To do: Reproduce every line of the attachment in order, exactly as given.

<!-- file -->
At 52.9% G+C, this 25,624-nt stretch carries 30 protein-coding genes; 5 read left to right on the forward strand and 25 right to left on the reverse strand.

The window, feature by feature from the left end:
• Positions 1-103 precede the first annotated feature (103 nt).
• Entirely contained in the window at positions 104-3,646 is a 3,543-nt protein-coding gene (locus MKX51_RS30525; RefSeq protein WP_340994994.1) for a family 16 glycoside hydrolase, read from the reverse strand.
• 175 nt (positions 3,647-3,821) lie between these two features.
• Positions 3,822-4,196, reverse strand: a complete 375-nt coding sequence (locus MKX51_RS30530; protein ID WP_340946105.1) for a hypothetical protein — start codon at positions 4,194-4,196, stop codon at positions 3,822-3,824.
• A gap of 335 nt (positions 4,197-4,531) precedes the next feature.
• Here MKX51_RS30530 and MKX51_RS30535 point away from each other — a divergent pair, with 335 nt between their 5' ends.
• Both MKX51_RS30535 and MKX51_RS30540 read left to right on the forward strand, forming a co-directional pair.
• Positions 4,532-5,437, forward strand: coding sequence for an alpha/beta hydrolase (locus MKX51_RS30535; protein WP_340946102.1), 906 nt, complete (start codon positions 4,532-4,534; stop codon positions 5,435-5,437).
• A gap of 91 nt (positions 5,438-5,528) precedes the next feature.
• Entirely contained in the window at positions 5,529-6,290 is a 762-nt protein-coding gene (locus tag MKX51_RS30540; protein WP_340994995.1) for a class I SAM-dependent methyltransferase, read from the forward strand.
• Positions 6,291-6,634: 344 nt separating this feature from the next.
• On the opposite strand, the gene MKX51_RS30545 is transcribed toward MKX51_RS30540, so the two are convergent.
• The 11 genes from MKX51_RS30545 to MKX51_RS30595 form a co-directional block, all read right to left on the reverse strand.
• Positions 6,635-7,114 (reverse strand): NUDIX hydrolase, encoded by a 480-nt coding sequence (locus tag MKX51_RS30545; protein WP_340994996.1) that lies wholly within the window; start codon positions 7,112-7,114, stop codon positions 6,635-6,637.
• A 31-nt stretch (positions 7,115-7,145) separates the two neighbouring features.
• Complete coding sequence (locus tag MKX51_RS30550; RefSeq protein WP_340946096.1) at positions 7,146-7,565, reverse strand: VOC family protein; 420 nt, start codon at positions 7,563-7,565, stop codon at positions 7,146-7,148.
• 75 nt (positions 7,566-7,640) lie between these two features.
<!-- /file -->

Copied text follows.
At 52.9% G+C, this 25,624-nt stretch carries 30 protein-coding genes; 5 read left to right on the forward strand and 25 right to left on the reverse strand.

The window, feature by feature from the left end:
• Positions 1-103 precede the first annotated feature (103 nt).
• Entirely contained in the window at positions 104-3,646 is a 3,543-nt protein-coding gene (locus MKX51_RS30525; RefSeq protein WP_340994994.1) for a family 16 glycoside hydrolase, read from the reverse strand.
• 175 nt (positions 3,647-3,821) lie between these two features.
• Positions 3,822-4,196, reverse strand: a complete 375-nt coding sequence (locus MKX51_RS30530; protein ID WP_340946105.1) for a hypothetical protein — start codon at positions 4,194-4,196, stop codon at positions 3,822-3,824.
• A gap of 335 nt (positions 4,197-4,531) precedes the next feature.
• Here MKX51_RS30530 and MKX51_RS30535 point away from each other — a divergent pair, with 335 nt between their 5' ends.
• Both MKX51_RS30535 and MKX51_RS30540 read left to right on the forward strand, forming a co-directional pair.
• Positions 4,532-5,437, forward strand: coding sequence for an alpha/beta hydrolase (locus MKX51_RS30535; protein WP_340946102.1), 906 nt, complete (start codon positions 4,532-4,534; stop codon positions 5,435-5,437).
• A gap of 91 nt (positions 5,438-5,528) precedes the next feature.
• Entirely contained in the window at positions 5,529-6,290 is a 762-nt protein-coding gene (locus tag MKX51_RS30540; protein WP_340994995.1) for a class I SAM-dependent methyltransferase, read from the forward strand.
• Positions 6,291-6,634: 344 nt separating this feature from the next.
• On the opposite strand, the gene MKX51_RS30545 is transcribed toward MKX51_RS30540, so the two are convergent.
• The 11 genes from MKX51_RS30545 to MKX51_RS30595 form a co-directional block, all read right to left on the reverse strand.
• Positions 6,635-7,114 (reverse strand): NUDIX hydrolase, encoded by a 480-nt coding sequence (locus tag MKX51_RS30545; protein WP_340994996.1) that lies wholly within the window; start codon positions 7,112-7,114, stop codon positions 6,635-6,637.
• A 31-nt stretch (positions 7,115-7,145) separates the two neighbouring features.
• Complete coding sequence (locus tag MKX51_RS30550; RefSeq protein WP_340946096.1) at positions 7,146-7,565, reverse strand: VOC family protein; 420 nt, start codon at positions 7,563-7,565, stop codon at positions 7,146-7,148.
• 75 nt (positions 7,566-7,640) lie between these two features.